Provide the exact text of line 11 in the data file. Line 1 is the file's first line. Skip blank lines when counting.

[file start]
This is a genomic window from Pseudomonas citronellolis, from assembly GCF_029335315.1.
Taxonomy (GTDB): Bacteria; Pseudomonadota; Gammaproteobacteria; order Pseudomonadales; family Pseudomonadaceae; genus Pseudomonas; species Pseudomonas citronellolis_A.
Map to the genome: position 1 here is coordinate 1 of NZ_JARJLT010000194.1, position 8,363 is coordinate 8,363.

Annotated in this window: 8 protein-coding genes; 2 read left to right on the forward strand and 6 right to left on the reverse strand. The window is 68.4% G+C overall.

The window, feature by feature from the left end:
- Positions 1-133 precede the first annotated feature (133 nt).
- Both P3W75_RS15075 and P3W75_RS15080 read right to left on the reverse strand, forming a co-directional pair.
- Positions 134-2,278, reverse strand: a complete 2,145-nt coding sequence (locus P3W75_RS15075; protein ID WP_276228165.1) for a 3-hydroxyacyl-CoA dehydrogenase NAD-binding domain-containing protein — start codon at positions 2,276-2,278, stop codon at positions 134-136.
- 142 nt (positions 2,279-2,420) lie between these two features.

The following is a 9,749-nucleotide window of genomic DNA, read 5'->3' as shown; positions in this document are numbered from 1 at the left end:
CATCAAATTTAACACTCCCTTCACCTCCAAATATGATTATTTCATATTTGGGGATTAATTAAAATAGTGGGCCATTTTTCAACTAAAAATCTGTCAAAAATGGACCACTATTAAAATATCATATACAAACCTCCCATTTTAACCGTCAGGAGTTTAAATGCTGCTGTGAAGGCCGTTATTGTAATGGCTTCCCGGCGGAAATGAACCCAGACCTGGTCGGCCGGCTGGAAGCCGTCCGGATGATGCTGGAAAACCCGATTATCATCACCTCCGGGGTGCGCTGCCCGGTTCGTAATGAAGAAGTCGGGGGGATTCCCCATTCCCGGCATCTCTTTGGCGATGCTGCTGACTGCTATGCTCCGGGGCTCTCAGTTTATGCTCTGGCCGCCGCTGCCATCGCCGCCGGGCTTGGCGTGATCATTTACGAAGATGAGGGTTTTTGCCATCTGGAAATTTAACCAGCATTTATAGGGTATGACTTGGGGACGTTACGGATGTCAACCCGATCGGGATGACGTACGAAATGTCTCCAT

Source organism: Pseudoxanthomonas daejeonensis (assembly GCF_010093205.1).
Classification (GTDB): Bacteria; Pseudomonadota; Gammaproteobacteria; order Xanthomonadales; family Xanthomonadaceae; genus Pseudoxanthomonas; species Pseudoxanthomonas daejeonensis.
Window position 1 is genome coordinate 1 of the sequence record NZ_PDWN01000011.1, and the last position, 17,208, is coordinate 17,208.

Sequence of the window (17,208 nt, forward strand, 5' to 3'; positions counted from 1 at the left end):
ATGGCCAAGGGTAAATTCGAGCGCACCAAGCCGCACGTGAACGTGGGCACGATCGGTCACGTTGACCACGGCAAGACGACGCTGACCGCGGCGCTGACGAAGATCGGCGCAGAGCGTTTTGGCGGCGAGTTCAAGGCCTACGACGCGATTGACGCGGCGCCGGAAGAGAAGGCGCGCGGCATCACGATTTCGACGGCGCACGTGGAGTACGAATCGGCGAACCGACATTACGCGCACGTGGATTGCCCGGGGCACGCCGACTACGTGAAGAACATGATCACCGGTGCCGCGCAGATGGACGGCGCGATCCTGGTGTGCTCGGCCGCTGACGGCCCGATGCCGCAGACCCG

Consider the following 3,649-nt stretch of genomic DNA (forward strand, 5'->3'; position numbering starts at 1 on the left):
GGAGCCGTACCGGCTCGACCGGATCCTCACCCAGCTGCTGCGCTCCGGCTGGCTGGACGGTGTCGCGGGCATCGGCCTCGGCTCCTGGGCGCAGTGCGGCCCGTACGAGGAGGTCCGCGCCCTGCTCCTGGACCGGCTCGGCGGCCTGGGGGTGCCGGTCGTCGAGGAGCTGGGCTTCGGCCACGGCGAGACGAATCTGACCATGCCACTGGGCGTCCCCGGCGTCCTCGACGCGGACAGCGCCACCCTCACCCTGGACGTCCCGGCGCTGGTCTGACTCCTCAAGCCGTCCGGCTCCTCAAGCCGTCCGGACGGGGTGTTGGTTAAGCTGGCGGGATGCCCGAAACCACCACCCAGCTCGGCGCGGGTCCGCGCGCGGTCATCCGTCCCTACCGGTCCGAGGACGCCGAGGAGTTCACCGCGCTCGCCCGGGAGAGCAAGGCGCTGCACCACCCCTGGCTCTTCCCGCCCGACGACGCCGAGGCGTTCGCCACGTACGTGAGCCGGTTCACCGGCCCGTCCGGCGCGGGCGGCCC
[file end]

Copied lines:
CATCAAATTTAACACTCCCTTCACCTCCAAATATGATTATTTCATATTTGGGGATTAATTAAAATAGTGGGCCATTTTTCAACTAAAAATCTGTCAAAAATGGACCACTATTAAAATATCATATACAAACCTCCCATTTTAACCGTCAGGAGTTTAAATGCTGCTGTGAAGGCCGTTATTGTAATGGCTTCCCGGCGGAAATGAACCCAGACCTGGTCGGCCGGCTGGAAGCCGTCCGGATGATGCTGGAAAACCCGATTATCATCACCTCCGGGGTGCGCTGCCCGGTTCGTAATGAAGAAGTCGGGGGGATTCCCCATTCCCGGCATCTCTTTGGCGATGCTGCTGACTGCTATGCTCCGGGGCTCTCAGTTTATGCTCTGGCCGCCGCTGCCATCGCCGCCGGGCTTGGCGTGATCATTTACGAAGATGAGGGTTTTTGCCATCTGGAAATTTAACCAGCATTTATAGGGTATGACTTGGGGACGTTACGGATGTCAACCCGATCGGGATGACGTACGAAATGTCTCCAT